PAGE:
Wednesday, February 4, 2009

Book review: Wetlands, Charlotte Roche


Translation by Tim Mohr
(Fourth Estate Ltd, 2009, 240 pages, RRP £12.99)

After reading about Charlotte Roche’s first book, Wetlands, all over the press, I was excited to receive a review copy and see if it lived up to all of the hype.

They’re right, it is pretty of gross, but I liked it.

Wetlands is written in the style of an internal monologue of the thoughts and actions of the main character, Helen, as she lies in pain in hospital after an operation.

From her hospital bed Helen plots ways to reunite her divorced parents, relives past sexual encounters and revels in her personal mission to spread bacteria ( such as by leaving used tampons in prominent places).

My stomach turned at descriptions of her saving dirt, smeg and crust under her fingernails for a ‘tasty snack later’, drinking a mixture of her and her friends vomit so as not to waste the undigested drugs floating in it, and wiping her pussy around public toilet seats.

I laughed at the ridiculous situations Helen gets herself into; like accidentally tipping a glass of water over herself while trying to masturbate when she ends up stuck on the floor of her hospital room, and her forthright style in persuading her male nurse to photograph her arsehole so she can see the wound.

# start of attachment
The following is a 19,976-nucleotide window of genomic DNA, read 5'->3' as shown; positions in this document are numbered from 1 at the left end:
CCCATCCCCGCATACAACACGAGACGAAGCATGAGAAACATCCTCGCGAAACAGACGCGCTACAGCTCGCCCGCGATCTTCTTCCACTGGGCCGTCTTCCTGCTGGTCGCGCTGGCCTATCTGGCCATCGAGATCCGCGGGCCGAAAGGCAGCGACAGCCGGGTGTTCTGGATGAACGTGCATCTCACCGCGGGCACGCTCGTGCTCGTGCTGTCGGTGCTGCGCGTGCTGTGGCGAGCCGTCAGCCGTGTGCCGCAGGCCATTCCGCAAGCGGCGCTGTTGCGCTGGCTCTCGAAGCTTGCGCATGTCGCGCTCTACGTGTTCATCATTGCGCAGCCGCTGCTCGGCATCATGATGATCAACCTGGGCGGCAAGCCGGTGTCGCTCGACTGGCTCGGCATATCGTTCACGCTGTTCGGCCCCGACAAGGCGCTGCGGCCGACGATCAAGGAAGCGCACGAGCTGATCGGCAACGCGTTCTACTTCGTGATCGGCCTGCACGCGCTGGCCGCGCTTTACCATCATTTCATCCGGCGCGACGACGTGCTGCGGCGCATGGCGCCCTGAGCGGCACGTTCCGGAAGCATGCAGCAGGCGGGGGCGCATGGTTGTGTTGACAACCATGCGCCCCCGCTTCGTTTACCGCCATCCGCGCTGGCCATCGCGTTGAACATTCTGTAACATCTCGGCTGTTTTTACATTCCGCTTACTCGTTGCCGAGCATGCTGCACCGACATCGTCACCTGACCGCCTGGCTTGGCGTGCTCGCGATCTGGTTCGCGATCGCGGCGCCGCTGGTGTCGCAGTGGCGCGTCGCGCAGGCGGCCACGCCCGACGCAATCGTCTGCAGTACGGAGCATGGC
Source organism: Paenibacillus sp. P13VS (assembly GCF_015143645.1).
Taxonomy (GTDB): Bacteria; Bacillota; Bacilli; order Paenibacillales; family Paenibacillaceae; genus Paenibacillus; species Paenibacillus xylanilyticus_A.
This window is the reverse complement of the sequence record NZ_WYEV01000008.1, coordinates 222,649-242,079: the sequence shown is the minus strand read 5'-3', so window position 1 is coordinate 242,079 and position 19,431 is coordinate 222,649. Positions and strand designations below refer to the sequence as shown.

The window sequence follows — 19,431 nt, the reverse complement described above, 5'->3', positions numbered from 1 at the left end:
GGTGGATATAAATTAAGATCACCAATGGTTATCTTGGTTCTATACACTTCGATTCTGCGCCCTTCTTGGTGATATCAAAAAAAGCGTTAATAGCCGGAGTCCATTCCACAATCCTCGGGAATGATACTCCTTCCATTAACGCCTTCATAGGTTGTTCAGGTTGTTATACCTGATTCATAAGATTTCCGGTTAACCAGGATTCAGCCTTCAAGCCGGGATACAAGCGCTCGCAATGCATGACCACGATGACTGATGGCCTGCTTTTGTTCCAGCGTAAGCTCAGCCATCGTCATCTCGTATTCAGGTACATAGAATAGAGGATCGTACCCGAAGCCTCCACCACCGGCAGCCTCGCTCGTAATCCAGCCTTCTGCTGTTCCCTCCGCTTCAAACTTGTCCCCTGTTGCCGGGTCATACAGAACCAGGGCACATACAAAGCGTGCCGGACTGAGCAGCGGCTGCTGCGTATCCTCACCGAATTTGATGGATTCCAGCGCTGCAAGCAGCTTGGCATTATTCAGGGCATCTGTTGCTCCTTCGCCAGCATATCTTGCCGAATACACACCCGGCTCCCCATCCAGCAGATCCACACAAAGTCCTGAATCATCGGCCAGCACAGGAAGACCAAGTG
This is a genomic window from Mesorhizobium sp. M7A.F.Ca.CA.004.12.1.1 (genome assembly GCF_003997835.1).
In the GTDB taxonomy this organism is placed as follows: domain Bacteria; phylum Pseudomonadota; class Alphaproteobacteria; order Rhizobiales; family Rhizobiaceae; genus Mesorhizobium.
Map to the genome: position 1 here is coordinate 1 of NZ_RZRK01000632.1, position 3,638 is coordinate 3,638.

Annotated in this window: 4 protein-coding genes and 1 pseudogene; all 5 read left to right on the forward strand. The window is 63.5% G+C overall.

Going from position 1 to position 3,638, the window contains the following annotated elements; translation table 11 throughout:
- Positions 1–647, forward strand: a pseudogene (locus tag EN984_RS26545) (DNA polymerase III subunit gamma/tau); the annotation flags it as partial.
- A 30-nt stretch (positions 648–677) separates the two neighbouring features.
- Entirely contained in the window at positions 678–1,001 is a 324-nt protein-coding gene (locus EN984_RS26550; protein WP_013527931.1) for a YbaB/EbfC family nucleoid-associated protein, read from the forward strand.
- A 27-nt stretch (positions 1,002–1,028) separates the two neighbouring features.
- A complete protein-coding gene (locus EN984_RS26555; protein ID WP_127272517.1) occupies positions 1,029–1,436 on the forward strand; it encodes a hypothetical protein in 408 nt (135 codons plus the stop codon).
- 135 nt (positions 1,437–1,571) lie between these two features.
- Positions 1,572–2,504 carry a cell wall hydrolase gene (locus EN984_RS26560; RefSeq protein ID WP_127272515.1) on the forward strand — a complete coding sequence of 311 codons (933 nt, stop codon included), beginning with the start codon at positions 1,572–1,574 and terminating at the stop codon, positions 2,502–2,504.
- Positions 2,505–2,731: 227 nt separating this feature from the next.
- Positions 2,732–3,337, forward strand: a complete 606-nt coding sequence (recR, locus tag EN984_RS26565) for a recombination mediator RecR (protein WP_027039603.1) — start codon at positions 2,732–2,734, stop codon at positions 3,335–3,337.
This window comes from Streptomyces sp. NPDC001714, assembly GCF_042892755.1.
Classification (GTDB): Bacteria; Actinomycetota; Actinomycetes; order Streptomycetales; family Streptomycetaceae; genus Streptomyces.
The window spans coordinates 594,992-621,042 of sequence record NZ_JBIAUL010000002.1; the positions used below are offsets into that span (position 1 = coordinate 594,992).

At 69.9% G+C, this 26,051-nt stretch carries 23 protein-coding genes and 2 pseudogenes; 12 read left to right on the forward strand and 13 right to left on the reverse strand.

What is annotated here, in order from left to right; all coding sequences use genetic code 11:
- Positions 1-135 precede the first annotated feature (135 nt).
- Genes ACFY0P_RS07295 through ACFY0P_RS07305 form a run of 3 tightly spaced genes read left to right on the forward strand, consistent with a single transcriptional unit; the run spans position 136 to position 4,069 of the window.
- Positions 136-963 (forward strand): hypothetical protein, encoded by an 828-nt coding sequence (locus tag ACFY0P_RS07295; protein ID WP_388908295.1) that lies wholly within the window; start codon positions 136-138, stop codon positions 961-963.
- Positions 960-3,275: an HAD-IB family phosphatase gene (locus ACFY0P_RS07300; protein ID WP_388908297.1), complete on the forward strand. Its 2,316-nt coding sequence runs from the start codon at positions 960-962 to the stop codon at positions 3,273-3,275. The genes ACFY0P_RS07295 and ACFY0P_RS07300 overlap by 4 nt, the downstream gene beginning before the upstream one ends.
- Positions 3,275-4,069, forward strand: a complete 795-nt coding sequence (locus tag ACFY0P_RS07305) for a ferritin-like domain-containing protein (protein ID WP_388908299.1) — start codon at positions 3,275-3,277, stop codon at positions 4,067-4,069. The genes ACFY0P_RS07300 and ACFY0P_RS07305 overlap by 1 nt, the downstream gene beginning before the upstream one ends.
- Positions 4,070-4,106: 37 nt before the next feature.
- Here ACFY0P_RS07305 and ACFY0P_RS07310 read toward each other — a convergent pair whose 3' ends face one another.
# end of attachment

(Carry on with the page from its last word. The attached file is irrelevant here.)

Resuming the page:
A lot of what’s been said about Roche (a self proclaimed feminist), and her book Wetlands, has centred around whether it is feminist fiction or not. While I don’t think fiction has to be feminist to contain things of interest to feminists, Wetlands could well fall under the category of feminist fiction.

Roche has created a female lead that is likeable and funny, flawed and idiosyncratic. She manages to win you over because of, not despite of, the gross stuff that could come over as a gimmicky distraction in the wrong hands.

The internal monologue gives Roche the freedom to convey the inner thoughts behind the different ways Helen chooses to present herself to the world, and why.

There are some fairly anti-feminist moments; Helen causes the wound that lands her in hospital when shaving her arse, is un-sisterly to the female nurses in the hospital, almost kills herself while trying to reopen her wound, and ultimately relies on a man to help her out of her situation.

On the other hand, Helen speaks about female sexuality in a way that is rarely heard, nevermind in such talked about mainstream fiction. Throughout the novel Helen repeatedly talks about how she wants to look after herself and be independent, and almost everything she thinks and does flies against the popular myth of what it means to be a woman and be feminine.

Would this book be as infamous if it wasn’t written by a high profile German celebrity? Probably not. Is it ground breaking? No. But it is an easy, page turner of a read, with a lead female who doesn’t conform to mainstream ideas of femininity and a great mixture of the gross and erotic.

1 comment:

laura-ann said...

ha, you beat me to it! my copy arrived monday and i finished it within hours (sick-days rule!)